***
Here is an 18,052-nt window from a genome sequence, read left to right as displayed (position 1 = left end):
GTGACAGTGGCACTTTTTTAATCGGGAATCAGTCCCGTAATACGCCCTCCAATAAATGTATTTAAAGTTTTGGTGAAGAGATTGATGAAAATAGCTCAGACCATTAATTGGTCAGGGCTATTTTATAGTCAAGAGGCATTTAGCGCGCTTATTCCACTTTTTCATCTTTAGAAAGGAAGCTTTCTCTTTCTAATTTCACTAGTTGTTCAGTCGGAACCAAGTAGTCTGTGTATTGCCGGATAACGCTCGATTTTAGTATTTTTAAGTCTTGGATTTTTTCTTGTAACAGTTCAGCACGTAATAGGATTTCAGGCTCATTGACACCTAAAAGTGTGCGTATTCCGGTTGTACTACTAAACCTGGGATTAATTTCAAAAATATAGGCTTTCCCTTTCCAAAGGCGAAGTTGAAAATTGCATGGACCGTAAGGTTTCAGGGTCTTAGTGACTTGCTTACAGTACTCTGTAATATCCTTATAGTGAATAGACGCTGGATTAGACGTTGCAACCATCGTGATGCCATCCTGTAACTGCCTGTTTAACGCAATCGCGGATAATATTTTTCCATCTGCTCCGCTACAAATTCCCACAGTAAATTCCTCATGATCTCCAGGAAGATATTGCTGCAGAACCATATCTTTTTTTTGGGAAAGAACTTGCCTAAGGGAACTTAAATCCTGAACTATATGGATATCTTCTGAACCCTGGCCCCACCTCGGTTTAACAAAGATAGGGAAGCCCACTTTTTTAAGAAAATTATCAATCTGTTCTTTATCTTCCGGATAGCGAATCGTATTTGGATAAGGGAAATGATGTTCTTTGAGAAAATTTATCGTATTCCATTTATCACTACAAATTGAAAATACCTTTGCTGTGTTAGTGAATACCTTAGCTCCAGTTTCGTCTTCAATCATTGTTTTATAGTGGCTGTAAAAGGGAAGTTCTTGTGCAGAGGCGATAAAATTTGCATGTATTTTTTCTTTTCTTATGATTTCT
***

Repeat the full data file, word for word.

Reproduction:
Here is an 18,052-nt window from a genome sequence, read left to right as displayed (position 1 = left end):
GTGACAGTGGCACTTTTTTAATCGGGAATCAGTCCCGTAATACGCCCTCCAATAAATGTATTTAAAGTTTTGGTGAAGAGATTGATGAAAATAGCTCAGACCATTAATTGGTCAGGGCTATTTTATAGTCAAGAGGCATTTAGCGCGCTTATTCCACTTTTTCATCTTTAGAAAGGAAGCTTTCTCTTTCTAATTTCACTAGTTGTTCAGTCGGAACCAAGTAGTCTGTGTATTGCCGGATAACGCTCGATTTTAGTATTTTTAAGTCTTGGATTTTTTCTTGTAACAGTTCAGCACGTAATAGGATTTCAGGCTCATTGACACCTAAAAGTGTGCGTATTCCGGTTGTACTACTAAACCTGGGATTAATTTCAAAAATATAGGCTTTCCCTTTCCAAAGGCGAAGTTGAAAATTGCATGGACCGTAAGGTTTCAGGGTCTTAGTGACTTGCTTACAGTACTCTGTAATATCCTTATAGTGAATAGACGCTGGATTAGACGTTGCAACCATCGTGATGCCATCCTGTAACTGCCTGTTTAACGCAATCGCGGATAATATTTTTCCATCTGCTCCGCTACAAATTCCCACAGTAAATTCCTCATGATCTCCAGGAAGATATTGCTGCAGAACCATATCTTTTTTTTGGGAAAGAACTTGCCTAAGGGAACTTAAATCCTGAACTATATGGATATCTTCTGAACCCTGGCCCCACCTCGGTTTAACAAAGATAGGGAAGCCCACTTTTTTAAGAAAATTATCAATCTGTTCTTTATCTTCCGGATAGCGAATCGTATTTGGATAAGGGAAATGATGTTCTTTGAGAAAATTTATCGTATTCCATTTATCACTACAAATTGAAAATACCTTTGCTGTGTTAGTGAATACCTTAGCTCCAGTTTCGTCTTCAATCATTGTTTTATAGTGGCTGTAAAAGGGAAGTTCTTGTGCAGAGGCGATAAAATTTGCATGTATTTTTTCTTTTCTTATGATTTCT